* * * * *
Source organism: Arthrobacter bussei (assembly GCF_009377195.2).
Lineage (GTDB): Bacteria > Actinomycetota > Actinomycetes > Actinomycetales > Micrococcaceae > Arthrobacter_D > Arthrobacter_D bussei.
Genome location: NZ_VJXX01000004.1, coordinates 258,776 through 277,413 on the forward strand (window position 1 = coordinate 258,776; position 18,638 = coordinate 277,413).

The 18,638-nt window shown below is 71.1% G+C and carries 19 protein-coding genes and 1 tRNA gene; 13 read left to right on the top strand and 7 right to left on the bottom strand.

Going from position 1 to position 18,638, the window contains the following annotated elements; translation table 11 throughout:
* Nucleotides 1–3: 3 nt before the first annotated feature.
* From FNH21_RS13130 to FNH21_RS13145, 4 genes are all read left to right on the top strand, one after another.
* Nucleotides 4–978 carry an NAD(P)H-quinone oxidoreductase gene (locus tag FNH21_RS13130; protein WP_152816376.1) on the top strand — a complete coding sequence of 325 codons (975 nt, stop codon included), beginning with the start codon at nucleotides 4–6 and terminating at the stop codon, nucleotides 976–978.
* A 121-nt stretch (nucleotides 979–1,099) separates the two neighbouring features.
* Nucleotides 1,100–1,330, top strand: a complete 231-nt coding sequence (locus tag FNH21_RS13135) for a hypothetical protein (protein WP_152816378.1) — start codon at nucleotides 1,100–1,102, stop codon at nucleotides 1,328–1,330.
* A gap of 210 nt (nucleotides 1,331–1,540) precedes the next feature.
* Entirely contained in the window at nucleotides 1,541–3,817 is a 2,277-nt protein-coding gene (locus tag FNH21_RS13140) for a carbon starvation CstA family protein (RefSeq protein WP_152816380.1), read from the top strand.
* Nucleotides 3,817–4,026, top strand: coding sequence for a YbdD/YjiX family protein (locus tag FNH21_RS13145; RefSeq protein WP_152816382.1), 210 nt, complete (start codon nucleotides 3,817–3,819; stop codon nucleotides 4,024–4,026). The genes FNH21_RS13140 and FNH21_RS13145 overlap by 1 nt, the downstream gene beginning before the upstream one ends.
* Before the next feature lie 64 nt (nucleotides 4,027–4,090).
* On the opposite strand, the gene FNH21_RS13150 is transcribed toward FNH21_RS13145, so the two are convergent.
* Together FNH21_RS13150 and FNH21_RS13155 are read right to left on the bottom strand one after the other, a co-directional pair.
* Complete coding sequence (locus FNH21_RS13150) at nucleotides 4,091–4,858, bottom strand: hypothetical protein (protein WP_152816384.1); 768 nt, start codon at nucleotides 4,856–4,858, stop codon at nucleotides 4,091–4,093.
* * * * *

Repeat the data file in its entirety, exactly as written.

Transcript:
Source organism: Arthrobacter bussei (assembly GCF_009377195.2).
Lineage (GTDB): Bacteria > Actinomycetota > Actinomycetes > Actinomycetales > Micrococcaceae > Arthrobacter_D > Arthrobacter_D bussei.
Genome location: NZ_VJXX01000004.1, coordinates 258,776 through 277,413 on the forward strand (window position 1 = coordinate 258,776; position 18,638 = coordinate 277,413).

The 18,638-nt window shown below is 71.1% G+C and carries 19 protein-coding genes and 1 tRNA gene; 13 read left to right on the top strand and 7 right to left on the bottom strand.

Going from position 1 to position 18,638, the window contains the following annotated elements; translation table 11 throughout:
* Nucleotides 1–3: 3 nt before the first annotated feature.
* From FNH21_RS13130 to FNH21_RS13145, 4 genes are all read left to right on the top strand, one after another.
* Nucleotides 4–978 carry an NAD(P)H-quinone oxidoreductase gene (locus tag FNH21_RS13130; protein WP_152816376.1) on the top strand — a complete coding sequence of 325 codons (975 nt, stop codon included), beginning with the start codon at nucleotides 4–6 and terminating at the stop codon, nucleotides 976–978.
* A 121-nt stretch (nucleotides 979–1,099) separates the two neighbouring features.
* Nucleotides 1,100–1,330, top strand: a complete 231-nt coding sequence (locus tag FNH21_RS13135) for a hypothetical protein (protein WP_152816378.1) — start codon at nucleotides 1,100–1,102, stop codon at nucleotides 1,328–1,330.
* A gap of 210 nt (nucleotides 1,331–1,540) precedes the next feature.
* Entirely contained in the window at nucleotides 1,541–3,817 is a 2,277-nt protein-coding gene (locus tag FNH21_RS13140) for a carbon starvation CstA family protein (RefSeq protein WP_152816380.1), read from the top strand.
* Nucleotides 3,817–4,026, top strand: coding sequence for a YbdD/YjiX family protein (locus tag FNH21_RS13145; RefSeq protein WP_152816382.1), 210 nt, complete (start codon nucleotides 3,817–3,819; stop codon nucleotides 4,024–4,026). The genes FNH21_RS13140 and FNH21_RS13145 overlap by 1 nt, the downstream gene beginning before the upstream one ends.
* Before the next feature lie 64 nt (nucleotides 4,027–4,090).
* On the opposite strand, the gene FNH21_RS13150 is transcribed toward FNH21_RS13145, so the two are convergent.
* Together FNH21_RS13150 and FNH21_RS13155 are read right to left on the bottom strand one after the other, a co-directional pair.
* Complete coding sequence (locus FNH21_RS13150) at nucleotides 4,091–4,858, bottom strand: hypothetical protein (protein WP_152816384.1); 768 nt, start codon at nucleotides 4,856–4,858, stop codon at nucleotides 4,091–4,093.